The internet has minted a fair share of millionaires. More than a handful have made those millions buying and selling desirable domain names. Starting with the sale of business.com for $7.5m in 1999, over the years many domains have changed hands for sizable amounts -- six, seven and even eight figures.
That's not exactly surprising: domains have been likened to real estate, and when it comes to building a brick-and-mortar business, it's all about location, location, location.
But has the domain name gold rush nearing the end? Domainers, those whose primary business is buying and selling domains, might be asking themselves that question after the first major live domain auction of 2011 disappointed. Although domains often sell after an auction, the tepid pace of sales at the Moniker/SnapNames action held at DOMAINfest Global 2011 was described by some observers as "embarrassing" and "painful to watch", particularly given that attendance was very high.
While some blame the poor showing on a lack of "end user" bidders, such as major brands, one insightful commenter noted:
...we’re not in 2006 anymore, Toto. As things stand right now, the smart money in eBusiness is focused on what something ‘does’, rather than what it ‘could potentially be’. Domains register way, way to the latter end of that scale.
He or she went on to observe that "if the premier end-users haven’t been along yet to acquire the gigantic, generic domains we see not selling in auctions such as these time and time and time again, they may never be along."
It's an important point: if you're the owner of a domain name like footwear.com, which didn't sell at the live auction with an asking price of $750,001 to $1m, who are you realistically going to sell to? If a major footwear company wanted the domain, you'd think they'd have made a move by now, and while the owner has built footwear.com into a farm for affiliate links which probably earns decent money, entrepreneurs like Tony Hsieh have built eight, nine and ten figure businesses without generic domains using quirky names like Zappos.
So is the 'premium', generic domain name done for? Not exactly. What's bad news for domainers could be good news for entrepreneurs and established businesses alike. That's because the values -- and prices -- of quality domains names currently owned by passive investors with no ability or desire to develop them into robust businesses will eventually decline if their owners can't continue to sell their domains to other domainers at sky-high prices and end users are unwilling to pay their often exorbitant asking prices.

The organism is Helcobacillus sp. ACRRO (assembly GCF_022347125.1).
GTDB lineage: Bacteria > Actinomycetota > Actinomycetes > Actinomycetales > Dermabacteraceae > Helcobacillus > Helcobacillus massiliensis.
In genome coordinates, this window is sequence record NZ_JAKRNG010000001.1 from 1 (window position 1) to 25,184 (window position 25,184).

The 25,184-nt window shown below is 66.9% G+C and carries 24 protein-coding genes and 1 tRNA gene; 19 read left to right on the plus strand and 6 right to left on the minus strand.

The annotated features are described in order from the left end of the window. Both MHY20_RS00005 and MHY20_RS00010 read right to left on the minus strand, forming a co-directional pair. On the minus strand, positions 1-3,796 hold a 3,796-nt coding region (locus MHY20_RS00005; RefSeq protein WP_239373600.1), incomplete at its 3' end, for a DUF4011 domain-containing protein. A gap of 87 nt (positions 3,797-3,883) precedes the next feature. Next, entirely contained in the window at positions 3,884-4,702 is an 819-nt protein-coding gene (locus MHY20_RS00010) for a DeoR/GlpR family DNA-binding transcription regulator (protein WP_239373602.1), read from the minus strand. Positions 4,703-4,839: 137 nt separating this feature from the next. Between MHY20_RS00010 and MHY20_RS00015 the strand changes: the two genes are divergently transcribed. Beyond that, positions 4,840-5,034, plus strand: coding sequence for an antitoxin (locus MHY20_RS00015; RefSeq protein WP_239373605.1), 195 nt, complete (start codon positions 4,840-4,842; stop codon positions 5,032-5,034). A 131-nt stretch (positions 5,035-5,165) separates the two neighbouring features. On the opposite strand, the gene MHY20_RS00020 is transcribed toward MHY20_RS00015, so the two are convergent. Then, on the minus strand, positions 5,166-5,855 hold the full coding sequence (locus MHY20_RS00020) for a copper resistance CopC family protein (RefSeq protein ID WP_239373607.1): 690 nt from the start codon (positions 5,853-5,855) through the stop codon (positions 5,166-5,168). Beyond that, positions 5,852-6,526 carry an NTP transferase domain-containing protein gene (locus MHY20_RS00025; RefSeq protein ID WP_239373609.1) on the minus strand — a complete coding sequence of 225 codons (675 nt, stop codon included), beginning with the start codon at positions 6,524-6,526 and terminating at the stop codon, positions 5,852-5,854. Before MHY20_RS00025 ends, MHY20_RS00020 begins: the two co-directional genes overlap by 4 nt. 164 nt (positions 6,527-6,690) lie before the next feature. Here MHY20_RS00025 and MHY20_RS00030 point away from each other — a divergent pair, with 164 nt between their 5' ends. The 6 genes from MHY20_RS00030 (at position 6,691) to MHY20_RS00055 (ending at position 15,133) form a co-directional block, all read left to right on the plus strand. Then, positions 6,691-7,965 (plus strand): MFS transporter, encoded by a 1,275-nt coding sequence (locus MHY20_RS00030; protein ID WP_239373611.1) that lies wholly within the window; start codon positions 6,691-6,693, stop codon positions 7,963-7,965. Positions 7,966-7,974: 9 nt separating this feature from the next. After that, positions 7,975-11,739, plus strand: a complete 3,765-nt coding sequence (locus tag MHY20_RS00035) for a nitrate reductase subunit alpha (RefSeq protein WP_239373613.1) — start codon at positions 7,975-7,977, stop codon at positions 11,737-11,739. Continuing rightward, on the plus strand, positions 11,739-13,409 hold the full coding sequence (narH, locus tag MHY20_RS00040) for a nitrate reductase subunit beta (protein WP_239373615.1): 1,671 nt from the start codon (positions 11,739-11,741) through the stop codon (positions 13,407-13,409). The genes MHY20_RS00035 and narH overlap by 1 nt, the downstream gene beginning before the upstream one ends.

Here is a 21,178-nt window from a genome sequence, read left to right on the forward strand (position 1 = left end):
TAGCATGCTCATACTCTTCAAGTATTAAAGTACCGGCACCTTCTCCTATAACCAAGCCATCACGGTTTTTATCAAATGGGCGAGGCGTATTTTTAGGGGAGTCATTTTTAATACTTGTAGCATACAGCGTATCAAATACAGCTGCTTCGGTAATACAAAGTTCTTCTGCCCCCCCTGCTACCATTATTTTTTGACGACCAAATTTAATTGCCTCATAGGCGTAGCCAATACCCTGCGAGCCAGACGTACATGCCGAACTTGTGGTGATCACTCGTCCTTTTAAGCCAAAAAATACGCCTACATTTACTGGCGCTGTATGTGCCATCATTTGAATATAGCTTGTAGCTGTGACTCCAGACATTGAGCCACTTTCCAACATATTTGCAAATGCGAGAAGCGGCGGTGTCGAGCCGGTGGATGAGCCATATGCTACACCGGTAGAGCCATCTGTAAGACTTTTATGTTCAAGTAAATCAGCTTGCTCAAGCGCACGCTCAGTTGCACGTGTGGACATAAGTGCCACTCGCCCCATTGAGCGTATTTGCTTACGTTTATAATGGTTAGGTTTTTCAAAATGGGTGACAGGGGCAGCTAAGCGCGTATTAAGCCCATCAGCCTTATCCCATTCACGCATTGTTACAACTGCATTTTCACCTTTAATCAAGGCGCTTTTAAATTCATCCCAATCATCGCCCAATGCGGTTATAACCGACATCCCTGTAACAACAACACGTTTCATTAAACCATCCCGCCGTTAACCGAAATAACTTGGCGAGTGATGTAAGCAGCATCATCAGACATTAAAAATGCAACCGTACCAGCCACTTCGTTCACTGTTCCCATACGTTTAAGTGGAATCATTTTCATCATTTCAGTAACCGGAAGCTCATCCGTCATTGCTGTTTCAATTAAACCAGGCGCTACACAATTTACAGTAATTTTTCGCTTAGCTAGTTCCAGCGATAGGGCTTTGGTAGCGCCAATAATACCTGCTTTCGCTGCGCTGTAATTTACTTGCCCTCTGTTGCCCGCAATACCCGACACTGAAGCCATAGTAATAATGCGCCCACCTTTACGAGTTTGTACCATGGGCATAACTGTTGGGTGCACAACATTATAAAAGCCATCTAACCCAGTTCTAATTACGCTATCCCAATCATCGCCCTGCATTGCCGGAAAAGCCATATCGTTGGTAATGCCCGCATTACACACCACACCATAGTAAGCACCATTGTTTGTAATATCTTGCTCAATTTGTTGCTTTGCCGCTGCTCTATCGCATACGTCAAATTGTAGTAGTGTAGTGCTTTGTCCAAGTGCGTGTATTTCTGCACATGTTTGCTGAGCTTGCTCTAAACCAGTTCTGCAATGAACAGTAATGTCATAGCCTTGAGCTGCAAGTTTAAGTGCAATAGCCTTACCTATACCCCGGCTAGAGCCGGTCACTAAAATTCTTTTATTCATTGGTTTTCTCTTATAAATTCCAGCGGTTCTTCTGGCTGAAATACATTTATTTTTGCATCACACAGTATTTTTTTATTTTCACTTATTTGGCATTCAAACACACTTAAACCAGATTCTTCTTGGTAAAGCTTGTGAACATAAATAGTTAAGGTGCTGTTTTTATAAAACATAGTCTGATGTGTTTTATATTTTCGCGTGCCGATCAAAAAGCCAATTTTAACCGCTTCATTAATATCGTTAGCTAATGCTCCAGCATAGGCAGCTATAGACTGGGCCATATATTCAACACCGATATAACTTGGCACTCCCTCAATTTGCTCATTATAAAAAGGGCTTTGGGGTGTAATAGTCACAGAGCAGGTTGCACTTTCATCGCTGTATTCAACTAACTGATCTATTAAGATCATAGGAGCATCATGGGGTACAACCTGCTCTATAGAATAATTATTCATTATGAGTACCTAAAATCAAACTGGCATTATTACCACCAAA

Although owning one of these domains may not be so important to end users, lower prices would certainly create some interesting opportunities. After all, even though a business may not need a generic domain name, there are some advantages. Take, for instance, some believe Google's algorithm gives weight to exact match domain names, and even so, combined with development and decent SEO, such domains can be a great asset.
In the end, it appears there's a good chance that the market for virtual real estate will end up looking an awful lot like the market for physical real estate: if you owned the right piece of property at the right time, you could have made a lot of money selling it to a developer. But the real money long-term is almost always in being the developer. On this final point, business.com is instructive: barely eight years after it helped start the .com gold rush, a developed Business.com business was sold for $360m.
Photo credit: Marcin Wichary via Flickr.